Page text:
Tanker vessels on the high sea
By Francis Ugwoke
As the fuel scarcity bites harder nationwide, there are no fewer than 44 fuel-laden vessels that have either arrived or expected at the Lagos seaports with various petroleum products, including petrol.
Of this number, no fewer than 23 vessels are currently awaiting permission to berth and clearance from the Nigerian Customs Service (NCS) at the Lagos ports.
THISDAY checks revealed that apart from the 23 vessels awaiting customs clearance, there are 21 other tanker vessels expected at the ports with various petroleum products between March 5 and 12.
There are also another 15 vessels with general cargoes that have been cleared to berth but cannot do so because of lack of berthing space.
The shipping position released by the Nigerian Ports Authority (NPA) showed that one of the tanker vessels, MT Saphina, which arrived with 1,700 metric tonnes of diesel has been awaiting customs clearance and berthing since February 12.
Three other vessels, MT Georgia, Sea Grace, Dubai Star, which also arrived the country over two weeks ago with ship loads of aviation fuel, diesel and petrol respectively are also awaiting customs clearance and berthing permission.
Other vessels with various types of petroleum products, including kerosene, diesel and aviation fuel have been awaiting customs and berthing clearance between February 27 and March 6 when they arrived the Lagos terminals.
A breakdown of all the products currently at the ports, including those berthing and awaiting customs clearance, showed that 15 vessels are laden with diesel; six with aviation fuel; two vessels with base oil; 10 vessels carrying kerosene; and 10 with petrol.
On why 23 of the tanker vessels were placed on the awaiting clearance list of the NCS, a top official of the Customs Service, who pleaded anonymity, blamed the delays on documentation problems.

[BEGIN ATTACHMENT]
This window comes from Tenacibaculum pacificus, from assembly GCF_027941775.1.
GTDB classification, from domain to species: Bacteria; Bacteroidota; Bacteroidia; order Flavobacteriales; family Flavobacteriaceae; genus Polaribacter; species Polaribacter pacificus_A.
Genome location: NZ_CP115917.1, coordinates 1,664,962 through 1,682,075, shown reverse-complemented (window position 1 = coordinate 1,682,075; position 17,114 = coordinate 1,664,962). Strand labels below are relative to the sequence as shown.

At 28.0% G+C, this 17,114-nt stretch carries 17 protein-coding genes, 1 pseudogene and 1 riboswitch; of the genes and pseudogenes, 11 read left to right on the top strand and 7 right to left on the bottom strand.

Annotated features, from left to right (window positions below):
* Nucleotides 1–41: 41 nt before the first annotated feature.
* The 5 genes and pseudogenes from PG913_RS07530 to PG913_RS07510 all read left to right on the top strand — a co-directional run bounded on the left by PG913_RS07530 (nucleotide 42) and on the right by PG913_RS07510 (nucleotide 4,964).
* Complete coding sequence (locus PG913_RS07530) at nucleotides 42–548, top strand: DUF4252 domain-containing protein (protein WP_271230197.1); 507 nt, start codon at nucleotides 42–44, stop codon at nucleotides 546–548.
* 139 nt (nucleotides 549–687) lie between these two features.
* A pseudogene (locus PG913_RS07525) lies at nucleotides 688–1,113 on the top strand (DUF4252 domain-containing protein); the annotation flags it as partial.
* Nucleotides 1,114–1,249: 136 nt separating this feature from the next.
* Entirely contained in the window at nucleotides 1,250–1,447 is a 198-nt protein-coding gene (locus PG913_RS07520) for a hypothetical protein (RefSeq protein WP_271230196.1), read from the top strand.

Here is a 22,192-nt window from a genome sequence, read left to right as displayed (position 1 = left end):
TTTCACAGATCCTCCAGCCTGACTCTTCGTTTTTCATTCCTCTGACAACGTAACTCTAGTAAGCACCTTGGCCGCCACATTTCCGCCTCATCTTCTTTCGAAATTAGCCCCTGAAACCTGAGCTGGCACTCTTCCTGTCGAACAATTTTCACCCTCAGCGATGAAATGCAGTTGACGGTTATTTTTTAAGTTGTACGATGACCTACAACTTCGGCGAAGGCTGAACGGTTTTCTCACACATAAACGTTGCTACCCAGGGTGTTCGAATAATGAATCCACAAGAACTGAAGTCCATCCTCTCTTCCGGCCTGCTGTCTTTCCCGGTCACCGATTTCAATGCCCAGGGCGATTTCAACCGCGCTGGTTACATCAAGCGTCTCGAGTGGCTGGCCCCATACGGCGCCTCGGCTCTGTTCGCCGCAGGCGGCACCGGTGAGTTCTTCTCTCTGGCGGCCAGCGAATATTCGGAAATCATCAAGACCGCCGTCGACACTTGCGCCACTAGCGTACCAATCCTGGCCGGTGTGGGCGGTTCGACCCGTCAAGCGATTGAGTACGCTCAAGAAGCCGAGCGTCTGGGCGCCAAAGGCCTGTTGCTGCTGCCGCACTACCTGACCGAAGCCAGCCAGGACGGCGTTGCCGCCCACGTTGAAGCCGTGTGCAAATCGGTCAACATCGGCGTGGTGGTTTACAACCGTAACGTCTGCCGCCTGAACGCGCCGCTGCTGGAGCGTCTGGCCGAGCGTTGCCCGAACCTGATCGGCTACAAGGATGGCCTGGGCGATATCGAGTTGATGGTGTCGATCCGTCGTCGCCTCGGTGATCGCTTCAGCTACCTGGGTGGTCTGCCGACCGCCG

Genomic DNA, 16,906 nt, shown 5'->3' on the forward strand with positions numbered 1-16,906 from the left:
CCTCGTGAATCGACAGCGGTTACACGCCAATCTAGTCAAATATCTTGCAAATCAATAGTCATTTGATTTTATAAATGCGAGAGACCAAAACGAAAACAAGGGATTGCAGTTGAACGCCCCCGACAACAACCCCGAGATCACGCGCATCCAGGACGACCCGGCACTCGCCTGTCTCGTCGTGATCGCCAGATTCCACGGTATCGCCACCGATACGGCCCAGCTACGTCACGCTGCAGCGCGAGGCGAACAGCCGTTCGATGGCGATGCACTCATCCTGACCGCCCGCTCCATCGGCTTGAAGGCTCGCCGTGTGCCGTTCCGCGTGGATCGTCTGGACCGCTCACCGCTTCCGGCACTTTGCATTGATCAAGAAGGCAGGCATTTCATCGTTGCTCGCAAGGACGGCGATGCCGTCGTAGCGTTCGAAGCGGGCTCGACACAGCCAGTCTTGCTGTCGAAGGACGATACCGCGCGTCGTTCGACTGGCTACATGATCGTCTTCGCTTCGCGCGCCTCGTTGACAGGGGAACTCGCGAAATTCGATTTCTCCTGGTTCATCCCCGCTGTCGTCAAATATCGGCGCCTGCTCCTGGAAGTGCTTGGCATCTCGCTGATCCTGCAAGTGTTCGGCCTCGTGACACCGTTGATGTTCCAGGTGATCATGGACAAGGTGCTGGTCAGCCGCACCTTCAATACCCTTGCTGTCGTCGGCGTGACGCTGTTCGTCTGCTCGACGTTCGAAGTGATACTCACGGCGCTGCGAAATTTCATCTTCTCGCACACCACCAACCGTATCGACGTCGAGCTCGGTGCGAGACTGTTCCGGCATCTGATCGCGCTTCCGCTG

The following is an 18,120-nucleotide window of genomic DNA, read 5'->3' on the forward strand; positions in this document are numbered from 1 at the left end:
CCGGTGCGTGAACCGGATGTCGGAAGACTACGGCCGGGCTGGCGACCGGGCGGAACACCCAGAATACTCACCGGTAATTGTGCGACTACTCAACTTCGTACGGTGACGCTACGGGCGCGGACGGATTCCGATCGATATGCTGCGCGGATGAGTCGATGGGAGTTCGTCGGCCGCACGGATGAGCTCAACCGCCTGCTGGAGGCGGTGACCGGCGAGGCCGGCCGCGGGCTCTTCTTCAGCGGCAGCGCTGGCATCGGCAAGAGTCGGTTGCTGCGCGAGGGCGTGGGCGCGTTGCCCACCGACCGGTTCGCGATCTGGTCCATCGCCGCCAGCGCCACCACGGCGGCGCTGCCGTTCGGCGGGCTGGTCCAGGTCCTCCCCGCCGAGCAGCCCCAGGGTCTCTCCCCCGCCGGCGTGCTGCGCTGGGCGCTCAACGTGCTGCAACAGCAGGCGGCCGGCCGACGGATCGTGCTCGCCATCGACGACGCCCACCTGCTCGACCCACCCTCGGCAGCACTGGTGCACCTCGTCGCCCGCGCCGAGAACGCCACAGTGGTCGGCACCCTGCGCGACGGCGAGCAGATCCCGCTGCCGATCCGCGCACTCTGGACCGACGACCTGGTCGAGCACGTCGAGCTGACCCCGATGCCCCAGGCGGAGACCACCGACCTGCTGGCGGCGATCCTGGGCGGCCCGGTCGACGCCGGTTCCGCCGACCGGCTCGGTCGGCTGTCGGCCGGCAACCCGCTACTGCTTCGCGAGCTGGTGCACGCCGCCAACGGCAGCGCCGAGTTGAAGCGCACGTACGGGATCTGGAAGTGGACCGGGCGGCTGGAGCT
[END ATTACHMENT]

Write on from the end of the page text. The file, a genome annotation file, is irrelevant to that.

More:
The official accused some of the agents of the petroleum product importers of not filing in their documents adequately, including the electronic manifest in good time to enable customs take action on the vessels.
The official informed this newspaper, “The law provides that the manifest must be submitted 48 hours before the arrival of the vessel, but many of them do not do this until the vessels are berthed or sitting at the high sea.”
He explained that officials of the NCS are required to board such vessels for necessary checks before giving clearance to the vessels to berth and discharge their cargo.
Another source explained that the delay in berthing and discharging some of the vessels, particularly those with dry cargo, may have been as a result of lack of necessary equipment at the terminals.
Shipping experts had blamed freight rates charged on vessels coming to do business in Nigeria as being very high and had lengthened the amount of time vessels spend before their cargoes are discharged at the ports.
The experts said that these vessels build in two to three extra weeks as charges to cover the time they waste on arriving the country.
The Nigerian National Petroleum Corporation last week had accused officials of NCS and the Nigerian Navy for being responsible for the current fuel scarcity in the country.
NNPC claimed that many product-laden vessels, which ought to have been discharged, were detained at the Apapa Port for three weeks by the customs and navy, a development which according to the corporation had led to hitches in the product supply chain.
Group General Manager, Public Affairs of the Corporation, Dr. Levi Ajuonuma, said that the vessels were detained at the berthing points, in what has deprived other vessels with petroleum products from berthing and discharging their wet cargo.
He disclosed that this was happening at a time NNPC's strategic reserve is depleting.
However, both Customs and Navy debunked the allegation. The customs Public Relations Officer, Mr. Wale Adeniyi, told THISDAY last week that the NCS had only arrested a vessel known as MT Crete for operating illegally in the country's territorial waters.
He explained that the arrested vessel had not been registered to operate in the country and may not have paid customs dues and taxes.
Similarly, the navy's Director of Information, Commodore Kabiru, had also made it clear that the navy never had a hand in the detention of any tanker vessel.
He said, “It is not true at all. All the applications from the Department of Petroleum Resources (DPR) to the navy were treated expediently and with speed. At least I am in touch with the Director NN Marine Services and so I have my facts and proof to back up what I say.”